A new report, ‘Watt a Save’, published recently by the UK’s Home Builders Federation (HBF), has found that buyers of new build properties will save an average of £2,000 in energy bills and reduce carbon emissions by over 2 tonnes per property each year.
All Braidwater homes have a B energy rating which is considered high.
Collectively, throughout the UK, new build home buyers are saving over £500 million and reducing carbon emissions by over 500,000 tonnes a year.
The report, that analyses Government data on the energy efficiency of new build and existing homes, highlights:
- New build properties significantly reduce energy usage, with the average new build using approximately 100 kWh per m2 each year, as compared to older properties which require an average of 259kWh per m2;
- New build properties save an average of just over £2,000 per property each year, with the average annual running costs for a new build totalling £1,500 as compared to an average of £3,570 for older properties. These savings rise to £2,600 a year when looking at new build houses alone, rather than smaller properties such as flats or bungalows.
- 84% of new build homes were rated with an EPC of B or above, while less than 4% of existing dwellings reached the same standard.
Despite attempts by the Government to try and keep a lid on energy prices, bills are now significantly higher than just a few months ago. While there is some comfort in the recent intervention to cap typical energy bills until April 2023, inefficient households will continue to pay more than those living in a new build.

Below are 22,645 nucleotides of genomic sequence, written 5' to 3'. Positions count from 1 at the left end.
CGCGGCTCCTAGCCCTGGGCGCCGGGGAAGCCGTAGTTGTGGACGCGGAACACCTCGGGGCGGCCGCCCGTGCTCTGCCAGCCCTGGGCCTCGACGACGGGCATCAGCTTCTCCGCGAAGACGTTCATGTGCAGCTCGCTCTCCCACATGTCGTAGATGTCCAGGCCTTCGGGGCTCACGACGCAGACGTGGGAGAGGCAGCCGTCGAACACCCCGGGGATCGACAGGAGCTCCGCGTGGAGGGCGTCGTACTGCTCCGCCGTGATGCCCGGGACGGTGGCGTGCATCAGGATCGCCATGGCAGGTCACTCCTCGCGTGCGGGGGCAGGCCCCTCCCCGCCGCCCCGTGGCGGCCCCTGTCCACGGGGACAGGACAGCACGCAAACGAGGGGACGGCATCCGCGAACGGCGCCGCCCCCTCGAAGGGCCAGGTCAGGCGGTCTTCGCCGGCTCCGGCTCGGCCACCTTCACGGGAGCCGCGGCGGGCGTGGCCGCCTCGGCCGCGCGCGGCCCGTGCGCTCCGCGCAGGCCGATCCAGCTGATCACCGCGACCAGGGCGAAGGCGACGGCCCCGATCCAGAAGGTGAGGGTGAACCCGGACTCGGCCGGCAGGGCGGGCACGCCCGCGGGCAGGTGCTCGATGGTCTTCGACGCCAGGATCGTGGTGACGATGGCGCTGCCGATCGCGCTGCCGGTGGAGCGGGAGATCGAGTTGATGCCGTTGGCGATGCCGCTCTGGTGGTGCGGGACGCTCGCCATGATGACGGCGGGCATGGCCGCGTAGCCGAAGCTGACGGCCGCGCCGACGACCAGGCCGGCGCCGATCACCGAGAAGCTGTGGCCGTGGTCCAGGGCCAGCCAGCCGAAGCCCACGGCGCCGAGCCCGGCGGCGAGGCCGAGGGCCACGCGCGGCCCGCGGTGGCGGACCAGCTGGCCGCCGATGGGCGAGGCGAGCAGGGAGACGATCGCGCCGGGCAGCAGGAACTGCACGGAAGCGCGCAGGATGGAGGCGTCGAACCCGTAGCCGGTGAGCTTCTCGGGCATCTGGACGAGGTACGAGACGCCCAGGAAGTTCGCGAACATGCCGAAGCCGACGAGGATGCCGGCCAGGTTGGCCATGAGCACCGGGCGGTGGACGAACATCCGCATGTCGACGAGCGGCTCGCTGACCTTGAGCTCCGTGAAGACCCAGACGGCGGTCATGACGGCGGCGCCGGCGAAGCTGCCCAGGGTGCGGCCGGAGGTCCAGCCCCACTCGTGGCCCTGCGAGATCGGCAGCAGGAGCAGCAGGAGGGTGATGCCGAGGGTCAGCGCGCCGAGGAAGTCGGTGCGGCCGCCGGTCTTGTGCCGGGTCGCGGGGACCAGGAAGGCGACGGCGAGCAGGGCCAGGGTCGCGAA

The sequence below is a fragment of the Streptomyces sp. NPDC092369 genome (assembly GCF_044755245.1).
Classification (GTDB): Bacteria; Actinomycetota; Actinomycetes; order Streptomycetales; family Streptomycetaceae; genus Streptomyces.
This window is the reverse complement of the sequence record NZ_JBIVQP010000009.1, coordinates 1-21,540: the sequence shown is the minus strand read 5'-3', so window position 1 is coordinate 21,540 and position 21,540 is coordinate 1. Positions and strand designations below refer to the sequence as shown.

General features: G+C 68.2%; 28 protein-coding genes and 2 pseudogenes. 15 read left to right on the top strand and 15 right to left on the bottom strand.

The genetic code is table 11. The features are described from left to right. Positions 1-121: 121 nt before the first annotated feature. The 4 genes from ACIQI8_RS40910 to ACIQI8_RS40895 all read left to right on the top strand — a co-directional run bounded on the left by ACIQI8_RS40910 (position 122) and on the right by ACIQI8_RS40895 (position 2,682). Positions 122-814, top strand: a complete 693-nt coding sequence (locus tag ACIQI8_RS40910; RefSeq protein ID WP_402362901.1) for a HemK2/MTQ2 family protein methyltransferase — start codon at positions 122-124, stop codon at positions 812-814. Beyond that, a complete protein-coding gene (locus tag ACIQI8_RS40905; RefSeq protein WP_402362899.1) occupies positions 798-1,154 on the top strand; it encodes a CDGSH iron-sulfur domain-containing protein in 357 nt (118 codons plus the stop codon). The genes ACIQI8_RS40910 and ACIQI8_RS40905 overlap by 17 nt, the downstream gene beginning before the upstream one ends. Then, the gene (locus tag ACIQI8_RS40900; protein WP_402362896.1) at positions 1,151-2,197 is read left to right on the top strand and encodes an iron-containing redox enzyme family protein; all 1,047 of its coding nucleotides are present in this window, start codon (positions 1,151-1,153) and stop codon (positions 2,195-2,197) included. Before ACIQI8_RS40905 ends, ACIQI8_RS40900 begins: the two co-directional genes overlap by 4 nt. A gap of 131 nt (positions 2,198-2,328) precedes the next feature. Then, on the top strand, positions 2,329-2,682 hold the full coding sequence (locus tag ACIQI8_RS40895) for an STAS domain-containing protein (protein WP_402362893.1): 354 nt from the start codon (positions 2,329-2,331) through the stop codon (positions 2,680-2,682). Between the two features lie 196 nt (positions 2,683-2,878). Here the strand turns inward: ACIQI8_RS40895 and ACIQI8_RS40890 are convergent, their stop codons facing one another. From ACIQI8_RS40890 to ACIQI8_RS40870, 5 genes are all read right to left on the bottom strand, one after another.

On top of these dramatic savings, buyers of new homes are also contributing to the country’s progression towards net zero, with each new build preventing 2.2 tonnes of carbon being emitted each year.
Not only are new homes built to the most up to date regulations, house builders are also demonstrating their commitment to go further, using new technologies and methods to ensure efficiency is embedded to the highest standard from the point of construction.
The report also explores some of the most ambitious and forward-thinking examples of new homes in the industry. In contrast, owners of existing properties will often find themselves facing disruptive, extensive and costly retrofit works to bring their homes to the same standard.
Darren Farnan, marketing manager of the Braidwater Group, highlighted how the company is contributing to savings for the new purchasers and the carbon footprint.
‘This report endorses what we’ve always believed all along, that a new build home is far more energy-efficient and will save homeowners substantially in the long run.
‘The Braidwater Group has its own Net Zero carbon plan in place and as part of that we’ve identified a standard 3-bedroom Braidwater semi-detached house has a 36% lower carbon footprint than the traditional build alternative.’
Stewart Baseley, executive chair of the House Builders Federation added: ‘The energy crisis is highlighting starkly the efficiency benefits and costs savings provided by new build homes.
‘Energy efficiency is increasingly a priority for house-hunters and the financial savings clearly demonstrate why. In the face of the cost-of-living crisis we now need lenders to take these savings into account so that consumers can benefit further through cheaper mortgages,’ he concluded.